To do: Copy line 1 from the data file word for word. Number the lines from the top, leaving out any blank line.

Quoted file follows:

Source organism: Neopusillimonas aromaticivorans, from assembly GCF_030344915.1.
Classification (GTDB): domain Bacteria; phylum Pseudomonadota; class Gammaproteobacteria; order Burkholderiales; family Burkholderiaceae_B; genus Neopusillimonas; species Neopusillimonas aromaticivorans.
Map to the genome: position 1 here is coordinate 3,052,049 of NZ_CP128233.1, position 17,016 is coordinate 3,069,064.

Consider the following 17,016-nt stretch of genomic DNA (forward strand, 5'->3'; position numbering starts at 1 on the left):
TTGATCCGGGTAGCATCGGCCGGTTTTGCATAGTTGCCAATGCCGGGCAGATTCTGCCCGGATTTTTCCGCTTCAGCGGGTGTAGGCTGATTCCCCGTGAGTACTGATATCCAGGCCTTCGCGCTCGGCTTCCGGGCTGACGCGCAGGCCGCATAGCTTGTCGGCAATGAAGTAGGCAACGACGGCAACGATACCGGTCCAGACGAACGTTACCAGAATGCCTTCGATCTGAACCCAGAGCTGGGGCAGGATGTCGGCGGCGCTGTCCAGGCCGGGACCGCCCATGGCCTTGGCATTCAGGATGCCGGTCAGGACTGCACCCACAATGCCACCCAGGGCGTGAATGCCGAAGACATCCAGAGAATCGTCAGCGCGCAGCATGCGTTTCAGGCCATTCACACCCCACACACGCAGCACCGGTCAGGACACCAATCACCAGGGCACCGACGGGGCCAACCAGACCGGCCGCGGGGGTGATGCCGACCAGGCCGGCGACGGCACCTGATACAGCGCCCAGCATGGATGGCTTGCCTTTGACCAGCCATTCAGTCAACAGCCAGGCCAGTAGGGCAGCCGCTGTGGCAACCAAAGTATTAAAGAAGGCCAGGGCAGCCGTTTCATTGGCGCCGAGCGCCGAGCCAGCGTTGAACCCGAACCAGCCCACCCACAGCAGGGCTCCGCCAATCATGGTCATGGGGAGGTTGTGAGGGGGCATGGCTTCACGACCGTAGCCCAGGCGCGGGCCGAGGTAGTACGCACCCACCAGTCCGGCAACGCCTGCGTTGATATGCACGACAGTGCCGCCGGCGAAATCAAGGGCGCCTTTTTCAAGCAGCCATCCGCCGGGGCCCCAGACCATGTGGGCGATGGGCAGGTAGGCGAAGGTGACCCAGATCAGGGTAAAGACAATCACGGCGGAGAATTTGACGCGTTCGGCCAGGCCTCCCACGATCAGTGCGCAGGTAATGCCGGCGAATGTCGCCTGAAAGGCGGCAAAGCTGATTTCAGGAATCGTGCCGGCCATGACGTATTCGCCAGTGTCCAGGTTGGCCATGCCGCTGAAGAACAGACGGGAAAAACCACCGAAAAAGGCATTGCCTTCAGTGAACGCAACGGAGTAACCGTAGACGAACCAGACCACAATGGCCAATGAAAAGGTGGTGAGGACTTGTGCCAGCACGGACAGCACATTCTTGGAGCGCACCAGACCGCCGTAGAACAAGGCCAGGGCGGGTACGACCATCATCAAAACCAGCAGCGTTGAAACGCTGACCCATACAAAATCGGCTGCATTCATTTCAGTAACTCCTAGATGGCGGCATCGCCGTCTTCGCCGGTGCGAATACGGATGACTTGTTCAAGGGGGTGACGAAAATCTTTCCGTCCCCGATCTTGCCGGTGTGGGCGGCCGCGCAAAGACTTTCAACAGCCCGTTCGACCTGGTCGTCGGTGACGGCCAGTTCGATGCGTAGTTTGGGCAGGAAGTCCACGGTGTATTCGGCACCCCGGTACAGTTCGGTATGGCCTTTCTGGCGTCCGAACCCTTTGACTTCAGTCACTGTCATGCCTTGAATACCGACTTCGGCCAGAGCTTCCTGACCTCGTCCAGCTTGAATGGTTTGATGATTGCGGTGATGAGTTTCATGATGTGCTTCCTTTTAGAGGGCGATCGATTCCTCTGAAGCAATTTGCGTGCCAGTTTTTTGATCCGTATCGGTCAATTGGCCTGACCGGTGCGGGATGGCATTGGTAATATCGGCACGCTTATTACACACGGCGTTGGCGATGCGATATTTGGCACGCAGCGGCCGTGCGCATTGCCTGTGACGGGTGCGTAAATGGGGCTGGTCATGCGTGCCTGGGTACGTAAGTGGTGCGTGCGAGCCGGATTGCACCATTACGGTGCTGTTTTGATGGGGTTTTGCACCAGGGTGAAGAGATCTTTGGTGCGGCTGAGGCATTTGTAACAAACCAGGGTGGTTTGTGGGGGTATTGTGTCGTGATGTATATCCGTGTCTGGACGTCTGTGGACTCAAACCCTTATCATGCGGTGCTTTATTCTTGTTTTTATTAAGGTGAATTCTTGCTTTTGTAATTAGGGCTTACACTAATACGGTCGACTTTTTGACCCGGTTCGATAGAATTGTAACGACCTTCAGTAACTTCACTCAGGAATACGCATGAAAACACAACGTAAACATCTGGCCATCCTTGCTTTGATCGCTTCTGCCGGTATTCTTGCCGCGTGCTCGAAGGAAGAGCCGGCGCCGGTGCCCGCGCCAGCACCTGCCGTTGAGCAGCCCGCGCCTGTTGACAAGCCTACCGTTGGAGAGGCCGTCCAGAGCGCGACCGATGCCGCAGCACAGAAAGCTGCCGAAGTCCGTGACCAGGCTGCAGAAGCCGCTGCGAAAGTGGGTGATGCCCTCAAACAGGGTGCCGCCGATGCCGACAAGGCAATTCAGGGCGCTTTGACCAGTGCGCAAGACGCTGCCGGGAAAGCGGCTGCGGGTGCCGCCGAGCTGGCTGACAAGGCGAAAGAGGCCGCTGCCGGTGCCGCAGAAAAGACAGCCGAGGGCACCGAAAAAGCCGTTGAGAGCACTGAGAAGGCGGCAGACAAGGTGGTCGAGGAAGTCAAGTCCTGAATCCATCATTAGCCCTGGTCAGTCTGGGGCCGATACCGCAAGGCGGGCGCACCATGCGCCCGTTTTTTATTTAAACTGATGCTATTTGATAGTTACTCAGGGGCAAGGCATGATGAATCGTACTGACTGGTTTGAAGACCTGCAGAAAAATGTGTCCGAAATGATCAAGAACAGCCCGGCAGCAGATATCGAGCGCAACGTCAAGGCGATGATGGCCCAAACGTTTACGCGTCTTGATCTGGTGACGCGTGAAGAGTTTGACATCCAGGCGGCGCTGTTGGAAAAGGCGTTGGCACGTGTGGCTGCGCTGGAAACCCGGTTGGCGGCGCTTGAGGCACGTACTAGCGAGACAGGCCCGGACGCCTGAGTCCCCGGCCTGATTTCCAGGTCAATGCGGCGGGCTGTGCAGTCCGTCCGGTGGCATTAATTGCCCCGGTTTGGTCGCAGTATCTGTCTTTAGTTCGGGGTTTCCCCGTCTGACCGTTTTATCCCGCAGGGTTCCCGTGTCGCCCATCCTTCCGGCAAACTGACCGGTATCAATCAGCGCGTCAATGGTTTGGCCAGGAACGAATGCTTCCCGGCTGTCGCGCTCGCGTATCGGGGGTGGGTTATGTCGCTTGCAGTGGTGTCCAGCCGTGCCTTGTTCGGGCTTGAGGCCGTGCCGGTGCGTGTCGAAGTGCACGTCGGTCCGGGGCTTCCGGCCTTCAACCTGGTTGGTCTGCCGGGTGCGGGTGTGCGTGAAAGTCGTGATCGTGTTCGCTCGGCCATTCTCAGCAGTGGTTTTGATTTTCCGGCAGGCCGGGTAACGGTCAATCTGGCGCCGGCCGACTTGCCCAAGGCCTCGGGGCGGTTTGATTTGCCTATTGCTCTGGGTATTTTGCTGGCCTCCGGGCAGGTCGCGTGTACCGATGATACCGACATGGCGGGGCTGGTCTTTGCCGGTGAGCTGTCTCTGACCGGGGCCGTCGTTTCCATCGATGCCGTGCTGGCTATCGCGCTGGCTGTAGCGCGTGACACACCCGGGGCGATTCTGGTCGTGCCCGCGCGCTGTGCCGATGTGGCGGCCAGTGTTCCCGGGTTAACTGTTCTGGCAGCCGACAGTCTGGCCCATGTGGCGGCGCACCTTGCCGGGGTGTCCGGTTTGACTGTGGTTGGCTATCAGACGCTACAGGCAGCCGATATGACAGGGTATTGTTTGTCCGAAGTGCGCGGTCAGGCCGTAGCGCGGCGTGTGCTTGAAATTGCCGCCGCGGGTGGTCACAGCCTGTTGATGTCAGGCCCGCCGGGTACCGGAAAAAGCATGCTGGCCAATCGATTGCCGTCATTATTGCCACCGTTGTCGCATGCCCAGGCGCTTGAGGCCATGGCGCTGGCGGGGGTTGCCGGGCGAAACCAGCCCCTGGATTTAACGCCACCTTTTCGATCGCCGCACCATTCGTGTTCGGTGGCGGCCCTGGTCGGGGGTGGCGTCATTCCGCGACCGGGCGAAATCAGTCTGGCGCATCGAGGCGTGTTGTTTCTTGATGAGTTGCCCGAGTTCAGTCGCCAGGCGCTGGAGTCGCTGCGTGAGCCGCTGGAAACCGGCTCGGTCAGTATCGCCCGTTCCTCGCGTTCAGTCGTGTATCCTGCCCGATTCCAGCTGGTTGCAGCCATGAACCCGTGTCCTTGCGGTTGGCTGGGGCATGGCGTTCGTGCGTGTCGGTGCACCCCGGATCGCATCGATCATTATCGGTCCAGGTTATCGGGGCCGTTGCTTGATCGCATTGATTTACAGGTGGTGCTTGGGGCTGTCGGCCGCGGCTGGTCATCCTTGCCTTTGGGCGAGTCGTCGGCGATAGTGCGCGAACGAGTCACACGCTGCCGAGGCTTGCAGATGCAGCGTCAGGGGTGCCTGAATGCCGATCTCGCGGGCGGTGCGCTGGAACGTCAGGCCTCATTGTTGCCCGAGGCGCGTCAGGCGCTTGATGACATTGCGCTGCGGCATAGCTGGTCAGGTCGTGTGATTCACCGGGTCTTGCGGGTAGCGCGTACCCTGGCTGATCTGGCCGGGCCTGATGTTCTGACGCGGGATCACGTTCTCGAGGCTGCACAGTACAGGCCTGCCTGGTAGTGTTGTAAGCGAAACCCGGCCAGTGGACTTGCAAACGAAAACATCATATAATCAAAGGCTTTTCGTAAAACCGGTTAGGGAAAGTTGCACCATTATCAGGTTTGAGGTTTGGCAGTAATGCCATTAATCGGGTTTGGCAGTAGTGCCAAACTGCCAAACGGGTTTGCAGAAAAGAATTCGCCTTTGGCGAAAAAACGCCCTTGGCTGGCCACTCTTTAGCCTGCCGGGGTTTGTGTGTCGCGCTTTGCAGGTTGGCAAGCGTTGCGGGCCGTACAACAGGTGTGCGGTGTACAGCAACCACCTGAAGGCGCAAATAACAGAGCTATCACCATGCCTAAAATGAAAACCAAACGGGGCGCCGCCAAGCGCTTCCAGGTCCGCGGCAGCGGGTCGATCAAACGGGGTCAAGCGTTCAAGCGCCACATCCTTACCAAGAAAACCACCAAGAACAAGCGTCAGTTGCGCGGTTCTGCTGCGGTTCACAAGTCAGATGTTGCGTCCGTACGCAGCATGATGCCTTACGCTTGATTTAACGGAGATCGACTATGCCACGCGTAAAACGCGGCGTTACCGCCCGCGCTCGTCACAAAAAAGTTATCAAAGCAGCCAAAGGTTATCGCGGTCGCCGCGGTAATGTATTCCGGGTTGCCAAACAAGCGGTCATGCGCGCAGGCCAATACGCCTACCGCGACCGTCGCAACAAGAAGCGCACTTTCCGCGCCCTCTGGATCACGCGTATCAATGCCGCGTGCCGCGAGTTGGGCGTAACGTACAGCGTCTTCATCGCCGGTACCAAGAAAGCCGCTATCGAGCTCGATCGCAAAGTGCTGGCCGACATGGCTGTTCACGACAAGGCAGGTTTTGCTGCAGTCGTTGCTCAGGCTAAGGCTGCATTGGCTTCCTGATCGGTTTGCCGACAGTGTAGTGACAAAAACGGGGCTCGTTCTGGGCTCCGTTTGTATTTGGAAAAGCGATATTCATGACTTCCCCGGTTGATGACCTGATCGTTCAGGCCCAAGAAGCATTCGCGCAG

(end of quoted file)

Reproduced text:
Source organism: Neopusillimonas aromaticivorans, from assembly GCF_030344915.1.